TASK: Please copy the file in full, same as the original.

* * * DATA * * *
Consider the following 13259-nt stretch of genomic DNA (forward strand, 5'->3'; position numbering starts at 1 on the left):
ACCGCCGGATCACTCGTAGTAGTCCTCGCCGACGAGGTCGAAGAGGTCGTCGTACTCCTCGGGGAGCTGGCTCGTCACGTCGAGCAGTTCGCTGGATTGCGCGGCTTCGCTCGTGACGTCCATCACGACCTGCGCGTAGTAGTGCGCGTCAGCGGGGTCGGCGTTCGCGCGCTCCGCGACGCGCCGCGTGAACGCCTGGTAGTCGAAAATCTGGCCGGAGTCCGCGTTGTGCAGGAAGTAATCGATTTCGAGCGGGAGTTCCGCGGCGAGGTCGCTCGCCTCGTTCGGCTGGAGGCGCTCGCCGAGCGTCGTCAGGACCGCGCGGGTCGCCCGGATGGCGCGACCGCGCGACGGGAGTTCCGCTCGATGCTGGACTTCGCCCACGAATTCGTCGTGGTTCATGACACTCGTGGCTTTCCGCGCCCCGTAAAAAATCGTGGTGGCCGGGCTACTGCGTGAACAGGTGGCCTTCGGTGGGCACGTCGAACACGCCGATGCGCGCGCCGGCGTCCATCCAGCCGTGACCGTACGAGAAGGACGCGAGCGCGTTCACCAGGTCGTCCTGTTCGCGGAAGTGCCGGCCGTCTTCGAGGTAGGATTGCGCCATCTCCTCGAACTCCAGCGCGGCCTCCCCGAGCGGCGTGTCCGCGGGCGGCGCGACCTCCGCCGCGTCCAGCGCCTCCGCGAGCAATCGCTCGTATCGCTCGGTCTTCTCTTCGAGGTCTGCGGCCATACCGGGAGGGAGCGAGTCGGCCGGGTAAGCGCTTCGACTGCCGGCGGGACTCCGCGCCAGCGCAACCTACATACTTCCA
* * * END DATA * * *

Consider the following 13259-nt stretch of genomic DNA (forward strand, 5'->3'; position numbering starts at 1 on the left):
ACCGCCGGATCACTCGTAGTAGTCCTCGCCGACGAGGTCGAAGAGGTCGTCGTACTCCTCGGGGAGCTGGCTCGTCACGTCGAGCAGTTCGCTGGATTGCGCGGCTTCGCTCGTGACGTCCATCACGACCTGCGCGTAGTAGTGCGCGTCAGCGGGGTCGGCGTTCGCGCGCTCCGCGACGCGCCGCGTGAACGCCTGGTAGTCGAAAATCTGGCCGGAGTCCGCGTTGTGCAGGAAGTAATCGATTTCGAGCGGGAGTTCCGCGGCGAGGTCGCTCGCCTCGTTCGGCTGGAGGCGCTCGCCGAGCGTCGTCAGGACCGCGCGGGTCGCCCGGATGGCGCGACCGCGCGACGGGAGTTCCGCTCGATGCTGGACTTCGCCCACGAATTCGTCGTGGTTCATGACACTCGTGGCTTTCCGCGCCCCGTAAAAAATCGTGGTGGCCGGGCTACTGCGTGAACAGGTGGCCTTCGGTGGGCACGTCGAACACGCCGATGCGCGCGCCGGCGTCCATCCAGCCGTGACCGTACGAGAAGGACGCGAGCGCGTTCACCAGGTCGTCCTGTTCGCGGAAGTGCCGGCCGTCTTCGAGGTAGGATTGCGCCATCTCCTCGAACTCCAGCGCGGCCTCCCCGAGCGGCGTGTCCGCGGGCGGCGCGACCTCCGCCGCGTCCAGCGCCTCCGCGAGCAATCGCTCGTATCGCTCGGTCTTCTCTTCGAGGTCTGCGGCCATACCGGGAGGGAGCGAGTCGGCCGGGTAAGCGCTTCGACTGCCGGCGGGACTCCGCGCCAGCGCAACCTACATACTTCCA